What follows is a very well-written Gothic story. I think there are two questions this novel explores: how far will a mother go to save her child and can someone redeem themselves or save their soul by performing a noble act?

The genre is a departure for me – I’d describe it as magical realism – and it’s a pretty sombre read. There is no redemption of characters and I’m puzzled by the ending (as in, not sure what the hell).

However, this is an author who knows how to write. Dialogue is superb and the characters of both Charlotte and Lesage are deeply-developed. I am intrigued enough to maybe read Womersley’s award winning book, Bereft, but there is just something about City of Crows that I didn’t quite take to. I’m not sure what it is. Possibly, parts of the plot were a little disjointed.

One question that remains unresolved for me is what happened to the demon Charlotte summoned at the start of her journey to Paris? Was it the wolf that showed up? I don’t read magical realism so not sure if I have misunderstood some references.

On the whole though, a good book that might appeal to people who like books dealing with the themes I’ve outlined.

In the South Island we would often get spectacular sunsets. I’d catch a glimpse of bright oranges and yellows through the trees and (being Australian) immediately think BUSHFIRE. Then I’d calm down and enjoy the show the sky was putting on for me.

I find the light in the Far North less harsh than down south. The blue of the sky is more muted and the surrounding light seems soft and hazy. Might need to go to Specsavers 🙂

We also get rather beautiful sunsets and I captured this one on my trusty iPhone the other night. Look at the gorgeous apricot, lemon yellow and mauve slices in the sky.


October 7 is Zeph’s seventh birthday. I am going to sound very cliched here but…where on earth has the time gone?

Below is his official birthday portrait. He LOVES that yellow bush (over to experts to tell me what it is). Bees love this bush too. Zeph goes to it every day to sniff and sit or stand behind it. No idea why.

As Zeph gets older, he is getting quirkier. If that’s possible because he’s always been a very quirky dog. He’s extremely expressive and loves to socialise with humans and other dogs. He’s a happy, happy dog.

I really feel he prefers the North to the South Island. We are spending most of our time outdoors here as the climate is warmer and less harsh. Zeph sunbakes after breakfast and then we walk around the property during the day. There is so much for him to sniff. I think his very favourite place is the forest or bush at the back of the property – mine too. He loves to search for rabbits (they always elude him) or just sit and look around.

I notice he does a lot of staring but this is a Pointer thing. Pointers stare at moths, butterflies, bees. When we are at the very top of the property, we have a panoramic district view as we’re high up. There is a hill he loves to sit on and just stare into the distance.

Happy Birthday to my Zephilicious.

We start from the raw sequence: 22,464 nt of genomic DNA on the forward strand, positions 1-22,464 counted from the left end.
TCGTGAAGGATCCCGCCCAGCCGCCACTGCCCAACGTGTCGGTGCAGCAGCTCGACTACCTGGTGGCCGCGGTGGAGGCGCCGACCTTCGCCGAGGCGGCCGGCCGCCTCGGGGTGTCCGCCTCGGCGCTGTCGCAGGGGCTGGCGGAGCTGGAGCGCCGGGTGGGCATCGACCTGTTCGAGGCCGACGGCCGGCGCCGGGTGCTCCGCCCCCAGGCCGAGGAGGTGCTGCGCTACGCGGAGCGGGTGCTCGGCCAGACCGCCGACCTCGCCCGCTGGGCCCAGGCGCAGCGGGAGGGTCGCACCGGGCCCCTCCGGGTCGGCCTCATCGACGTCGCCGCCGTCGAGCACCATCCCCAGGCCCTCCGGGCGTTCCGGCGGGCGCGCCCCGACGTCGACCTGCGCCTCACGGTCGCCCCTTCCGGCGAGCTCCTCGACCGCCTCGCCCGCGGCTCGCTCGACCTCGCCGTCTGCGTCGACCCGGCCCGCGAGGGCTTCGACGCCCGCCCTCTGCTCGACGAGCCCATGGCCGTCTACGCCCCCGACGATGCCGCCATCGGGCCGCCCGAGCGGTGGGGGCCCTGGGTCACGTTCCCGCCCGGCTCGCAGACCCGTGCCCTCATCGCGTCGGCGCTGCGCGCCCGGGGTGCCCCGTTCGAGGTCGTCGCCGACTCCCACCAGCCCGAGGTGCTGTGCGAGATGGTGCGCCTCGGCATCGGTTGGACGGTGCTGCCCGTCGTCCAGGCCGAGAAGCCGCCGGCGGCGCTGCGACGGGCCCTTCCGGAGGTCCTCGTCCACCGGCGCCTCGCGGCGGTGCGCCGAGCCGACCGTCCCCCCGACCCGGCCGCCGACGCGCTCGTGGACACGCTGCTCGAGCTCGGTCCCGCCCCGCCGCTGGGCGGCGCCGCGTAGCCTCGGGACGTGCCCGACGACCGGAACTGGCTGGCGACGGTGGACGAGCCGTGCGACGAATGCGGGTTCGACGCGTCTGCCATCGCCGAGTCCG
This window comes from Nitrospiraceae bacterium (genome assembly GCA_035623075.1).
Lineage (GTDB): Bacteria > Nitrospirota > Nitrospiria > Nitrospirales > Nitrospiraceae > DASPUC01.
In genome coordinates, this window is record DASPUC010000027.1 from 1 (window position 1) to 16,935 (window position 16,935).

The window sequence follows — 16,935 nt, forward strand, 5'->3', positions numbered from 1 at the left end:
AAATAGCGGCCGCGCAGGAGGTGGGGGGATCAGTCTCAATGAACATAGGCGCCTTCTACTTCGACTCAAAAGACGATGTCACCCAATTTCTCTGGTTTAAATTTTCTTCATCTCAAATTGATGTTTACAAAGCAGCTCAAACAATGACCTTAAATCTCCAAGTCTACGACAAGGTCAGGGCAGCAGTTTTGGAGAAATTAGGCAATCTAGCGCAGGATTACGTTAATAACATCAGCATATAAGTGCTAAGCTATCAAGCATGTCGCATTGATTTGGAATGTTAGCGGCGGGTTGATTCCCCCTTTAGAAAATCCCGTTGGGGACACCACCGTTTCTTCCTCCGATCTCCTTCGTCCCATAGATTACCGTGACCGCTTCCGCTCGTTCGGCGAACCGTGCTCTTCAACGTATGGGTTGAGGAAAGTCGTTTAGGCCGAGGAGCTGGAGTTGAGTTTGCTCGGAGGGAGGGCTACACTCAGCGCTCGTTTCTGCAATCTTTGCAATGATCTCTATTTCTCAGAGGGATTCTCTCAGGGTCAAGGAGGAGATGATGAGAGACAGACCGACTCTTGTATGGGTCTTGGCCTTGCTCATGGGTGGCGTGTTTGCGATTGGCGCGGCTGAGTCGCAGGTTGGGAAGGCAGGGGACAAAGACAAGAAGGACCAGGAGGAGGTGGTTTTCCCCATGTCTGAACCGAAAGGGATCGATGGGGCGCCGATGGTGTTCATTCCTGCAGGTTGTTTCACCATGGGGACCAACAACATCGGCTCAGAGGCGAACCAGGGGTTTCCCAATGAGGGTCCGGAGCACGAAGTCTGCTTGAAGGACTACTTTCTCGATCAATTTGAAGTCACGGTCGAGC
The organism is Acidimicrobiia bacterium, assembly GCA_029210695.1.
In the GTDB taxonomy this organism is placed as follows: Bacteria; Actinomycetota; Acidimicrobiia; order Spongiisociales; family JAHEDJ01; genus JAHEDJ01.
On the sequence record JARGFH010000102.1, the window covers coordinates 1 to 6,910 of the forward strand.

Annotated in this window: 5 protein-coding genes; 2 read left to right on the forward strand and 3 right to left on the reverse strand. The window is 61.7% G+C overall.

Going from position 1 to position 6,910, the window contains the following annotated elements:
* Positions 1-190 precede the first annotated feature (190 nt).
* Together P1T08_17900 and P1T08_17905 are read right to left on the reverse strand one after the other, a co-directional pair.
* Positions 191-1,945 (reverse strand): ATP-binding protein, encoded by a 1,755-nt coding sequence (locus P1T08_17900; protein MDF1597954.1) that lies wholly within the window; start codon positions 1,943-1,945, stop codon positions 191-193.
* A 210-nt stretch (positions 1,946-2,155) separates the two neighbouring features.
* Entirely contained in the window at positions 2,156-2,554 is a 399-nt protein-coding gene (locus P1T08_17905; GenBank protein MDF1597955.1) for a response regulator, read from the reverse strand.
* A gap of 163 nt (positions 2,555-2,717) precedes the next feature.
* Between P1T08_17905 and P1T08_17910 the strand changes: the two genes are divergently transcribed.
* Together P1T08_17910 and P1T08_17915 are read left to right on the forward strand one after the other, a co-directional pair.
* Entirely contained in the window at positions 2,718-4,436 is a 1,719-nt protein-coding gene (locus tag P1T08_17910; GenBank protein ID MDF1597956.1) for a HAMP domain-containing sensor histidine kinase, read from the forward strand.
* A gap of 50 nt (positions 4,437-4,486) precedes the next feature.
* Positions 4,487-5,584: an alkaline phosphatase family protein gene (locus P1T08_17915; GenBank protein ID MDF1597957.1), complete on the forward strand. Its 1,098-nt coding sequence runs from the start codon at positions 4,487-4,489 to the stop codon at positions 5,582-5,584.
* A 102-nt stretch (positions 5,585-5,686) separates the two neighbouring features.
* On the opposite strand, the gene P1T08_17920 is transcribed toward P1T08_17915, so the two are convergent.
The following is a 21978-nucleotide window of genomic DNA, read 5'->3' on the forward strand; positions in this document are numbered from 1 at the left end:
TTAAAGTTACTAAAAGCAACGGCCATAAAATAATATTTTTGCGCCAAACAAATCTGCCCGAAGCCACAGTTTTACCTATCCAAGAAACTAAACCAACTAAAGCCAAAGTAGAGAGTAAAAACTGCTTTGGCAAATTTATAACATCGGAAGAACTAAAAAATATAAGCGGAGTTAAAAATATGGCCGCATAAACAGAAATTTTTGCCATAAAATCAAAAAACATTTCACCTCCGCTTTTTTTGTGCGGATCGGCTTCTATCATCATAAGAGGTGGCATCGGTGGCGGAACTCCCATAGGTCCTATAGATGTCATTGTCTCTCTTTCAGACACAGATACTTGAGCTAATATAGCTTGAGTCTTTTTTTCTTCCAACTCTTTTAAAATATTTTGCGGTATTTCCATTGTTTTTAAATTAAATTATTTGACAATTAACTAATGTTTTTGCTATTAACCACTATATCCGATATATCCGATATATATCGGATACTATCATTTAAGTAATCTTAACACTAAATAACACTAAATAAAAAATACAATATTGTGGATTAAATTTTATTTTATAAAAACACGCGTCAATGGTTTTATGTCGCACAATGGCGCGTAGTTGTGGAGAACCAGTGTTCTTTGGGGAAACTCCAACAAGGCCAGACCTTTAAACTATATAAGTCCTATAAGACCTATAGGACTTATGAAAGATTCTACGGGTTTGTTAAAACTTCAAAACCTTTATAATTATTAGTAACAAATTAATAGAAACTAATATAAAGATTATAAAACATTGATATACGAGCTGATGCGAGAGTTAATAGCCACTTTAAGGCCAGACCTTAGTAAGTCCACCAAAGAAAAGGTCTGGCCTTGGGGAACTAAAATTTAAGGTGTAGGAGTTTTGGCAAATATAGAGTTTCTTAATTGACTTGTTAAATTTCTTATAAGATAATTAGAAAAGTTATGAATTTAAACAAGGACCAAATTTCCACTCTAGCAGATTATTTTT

I don’t think Zeph would approve of this photo with his ears flapping in the breeze LOL

Zeph sitting in the forest.

Official 7th birthday portrait.



We’ve been in the Far North now for six months. Can’t believe how fast that time has gone by. Last time I checked in with you, I think it was four months. I will do a post soon on how we are getting by off-the-grid and I’ll take photos of how we’ve landscaped. One very large totora tree has a family of five Tui. I talk to them every day and they look down and chortle and warble at me. They are beautiful birds. I really didn’t experience them in the South Island.

What is amazing here is the lushness of vegetation. You plant something and it grows overnight. We’ve travelled a bit around the area – about an hour’s drive each time – and the scenery is so varied. Not to mention the stunning bays and beaches. What I really love about the Far North are the giant ferns and glorious trees.

In the town near to where we live, there is a stunning pink tree. I have no idea what it might be, so over to any experts out there. I snapped a shot with my iPhone and the woman you see in the photo went back to the tree and took a ton of photos. It’s quite the tourist attraction actually. I recently saw a horde of tourists mingling around the tree, taking selfies and group shots.

Just around the corner from this tree is a working backpacker’s hostel and we recently gave work to two 19 year old German lads. They helped us plant over seventy plants and trees – liquid ambers, flaxes, native grasses and fruit trees. Very hard-working and polite. We intend to provide more work to the backpackers if these two are any indication of quality and work ethic.





I believe I’m turning into my mother. Not such a bad thing really. After all, she was a wonderful woman. Yet, I always felt I had quite a different personality and was far more like my dad (who was also wonderful I might add). Where my mum was introverted, I’m extroverted. My mother hated going out or being among people. I get energy from being out and about and meeting new people.

My mum wouldn’t even consider travelling overseas. She was born in Wellington NZ but moved to Australia with my grandparents before her 20s, married and remained in Australia all her considerably long life. Despite offering many times to take her on a trip to see how much Wellington had changed over the years, or to go for a couple of weeks to Hawaii (she often said she’d like to go) – she always refused. Yet, I have travelled a ton in my life. Mum would often comment that I must be restless to want to travel so much.